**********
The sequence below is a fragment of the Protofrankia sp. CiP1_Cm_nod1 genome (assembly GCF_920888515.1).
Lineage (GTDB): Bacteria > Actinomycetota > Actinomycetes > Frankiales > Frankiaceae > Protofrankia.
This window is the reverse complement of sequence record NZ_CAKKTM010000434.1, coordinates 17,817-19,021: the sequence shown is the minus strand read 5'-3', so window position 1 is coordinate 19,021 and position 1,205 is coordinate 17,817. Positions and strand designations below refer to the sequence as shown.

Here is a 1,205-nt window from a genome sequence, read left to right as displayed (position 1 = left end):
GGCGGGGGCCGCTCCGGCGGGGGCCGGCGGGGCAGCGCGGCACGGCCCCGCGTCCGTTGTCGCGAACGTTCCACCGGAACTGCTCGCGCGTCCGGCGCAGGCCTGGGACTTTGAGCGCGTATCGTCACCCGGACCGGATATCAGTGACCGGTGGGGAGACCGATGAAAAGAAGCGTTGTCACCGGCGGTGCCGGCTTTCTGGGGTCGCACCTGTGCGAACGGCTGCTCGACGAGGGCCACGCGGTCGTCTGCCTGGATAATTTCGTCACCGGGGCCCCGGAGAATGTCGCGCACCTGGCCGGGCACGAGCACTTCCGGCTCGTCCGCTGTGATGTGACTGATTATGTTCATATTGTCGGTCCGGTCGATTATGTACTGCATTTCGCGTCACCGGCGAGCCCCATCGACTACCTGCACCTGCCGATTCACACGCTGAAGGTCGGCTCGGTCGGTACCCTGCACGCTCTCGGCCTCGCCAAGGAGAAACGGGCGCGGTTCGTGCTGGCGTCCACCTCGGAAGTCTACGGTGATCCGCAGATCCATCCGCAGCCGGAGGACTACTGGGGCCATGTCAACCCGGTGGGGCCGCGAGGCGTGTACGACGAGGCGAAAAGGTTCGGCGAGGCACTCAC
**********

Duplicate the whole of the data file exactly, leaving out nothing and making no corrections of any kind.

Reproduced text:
The sequence below is a fragment of the Protofrankia sp. CiP1_Cm_nod1 genome (assembly GCF_920888515.1).
Lineage (GTDB): Bacteria > Actinomycetota > Actinomycetes > Frankiales > Frankiaceae > Protofrankia.
This window is the reverse complement of sequence record NZ_CAKKTM010000434.1, coordinates 17,817-19,021: the sequence shown is the minus strand read 5'-3', so window position 1 is coordinate 19,021 and position 1,205 is coordinate 17,817. Positions and strand designations below refer to the sequence as shown.

Here is a 1,205-nt window from a genome sequence, read left to right as displayed (position 1 = left end):
GGCGGGGGCCGCTCCGGCGGGGGCCGGCGGGGCAGCGCGGCACGGCCCCGCGTCCGTTGTCGCGAACGTTCCACCGGAACTGCTCGCGCGTCCGGCGCAGGCCTGGGACTTTGAGCGCGTATCGTCACCCGGACCGGATATCAGTGACCGGTGGGGAGACCGATGAAAAGAAGCGTTGTCACCGGCGGTGCCGGCTTTCTGGGGTCGCACCTGTGCGAACGGCTGCTCGACGAGGGCCACGCGGTCGTCTGCCTGGATAATTTCGTCACCGGGGCCCCGGAGAATGTCGCGCACCTGGCCGGGCACGAGCACTTCCGGCTCGTCCGCTGTGATGTGACTGATTATGTTCATATTGTCGGTCCGGTCGATTATGTACTGCATTTCGCGTCACCGGCGAGCCCCATCGACTACCTGCACCTGCCGATTCACACGCTGAAGGTCGGCTCGGTCGGTACCCTGCACGCTCTCGGCCTCGCCAAGGAGAAACGGGCGCGGTTCGTGCTGGCGTCCACCTCGGAAGTCTACGGTGATCCGCAGATCCATCCGCAGCCGGAGGACTACTGGGGCCATGTCAACCCGGTGGGGCCGCGAGGCGTGTACGACGAGGCGAAAAGGTTCGGCGAGGCACTCAC